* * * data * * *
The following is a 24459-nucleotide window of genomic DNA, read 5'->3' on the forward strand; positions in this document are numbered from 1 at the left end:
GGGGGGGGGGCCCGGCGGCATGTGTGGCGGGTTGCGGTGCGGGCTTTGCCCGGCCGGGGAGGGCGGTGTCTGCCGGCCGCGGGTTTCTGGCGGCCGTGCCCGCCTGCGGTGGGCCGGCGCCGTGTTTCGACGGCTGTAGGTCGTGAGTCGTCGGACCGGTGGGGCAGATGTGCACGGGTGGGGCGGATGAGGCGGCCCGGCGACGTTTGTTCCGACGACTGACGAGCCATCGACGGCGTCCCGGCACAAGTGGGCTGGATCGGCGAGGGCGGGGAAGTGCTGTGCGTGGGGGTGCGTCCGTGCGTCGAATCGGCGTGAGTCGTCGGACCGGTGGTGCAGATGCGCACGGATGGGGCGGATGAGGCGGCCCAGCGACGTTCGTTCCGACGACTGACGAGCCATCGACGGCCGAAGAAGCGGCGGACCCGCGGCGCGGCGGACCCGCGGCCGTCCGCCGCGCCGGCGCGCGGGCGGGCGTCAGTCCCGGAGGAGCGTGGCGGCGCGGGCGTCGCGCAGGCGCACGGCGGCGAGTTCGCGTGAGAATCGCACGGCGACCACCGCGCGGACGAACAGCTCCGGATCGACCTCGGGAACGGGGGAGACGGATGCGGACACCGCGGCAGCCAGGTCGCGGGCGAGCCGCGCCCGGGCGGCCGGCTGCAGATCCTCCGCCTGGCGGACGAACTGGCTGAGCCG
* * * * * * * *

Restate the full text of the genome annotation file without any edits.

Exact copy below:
The following is a 24459-nucleotide window of genomic DNA, read 5'->3' on the forward strand; positions in this document are numbered from 1 at the left end:
GGGGGGGGGGCCCGGCGGCATGTGTGGCGGGTTGCGGTGCGGGCTTTGCCCGGCCGGGGAGGGCGGTGTCTGCCGGCCGCGGGTTTCTGGCGGCCGTGCCCGCCTGCGGTGGGCCGGCGCCGTGTTTCGACGGCTGTAGGTCGTGAGTCGTCGGACCGGTGGGGCAGATGTGCACGGGTGGGGCGGATGAGGCGGCCCGGCGACGTTTGTTCCGACGACTGACGAGCCATCGACGGCGTCCCGGCACAAGTGGGCTGGATCGGCGAGGGCGGGGAAGTGCTGTGCGTGGGGGTGCGTCCGTGCGTCGAATCGGCGTGAGTCGTCGGACCGGTGGTGCAGATGCGCACGGATGGGGCGGATGAGGCGGCCCAGCGACGTTCGTTCCGACGACTGACGAGCCATCGACGGCCGAAGAAGCGGCGGACCCGCGGCGCGGCGGACCCGCGGCCGTCCGCCGCGCCGGCGCGCGGGCGGGCGTCAGTCCCGGAGGAGCGTGGCGGCGCGGGCGTCGCGCAGGCGCACGGCGGCGAGTTCGCGTGAGAATCGCACGGCGACCACCGCGCGGACGAACAGCTCCGGATCGACCTCGGGAACGGGGGAGACGGATGCGGACACCGCGGCAGCCAGGTCGCGGGCGAGCCGCGCCCGGGCGGCCGGCTGCAGATCCTCCGCCTGGCGGACGAACTGGCTGAGCCG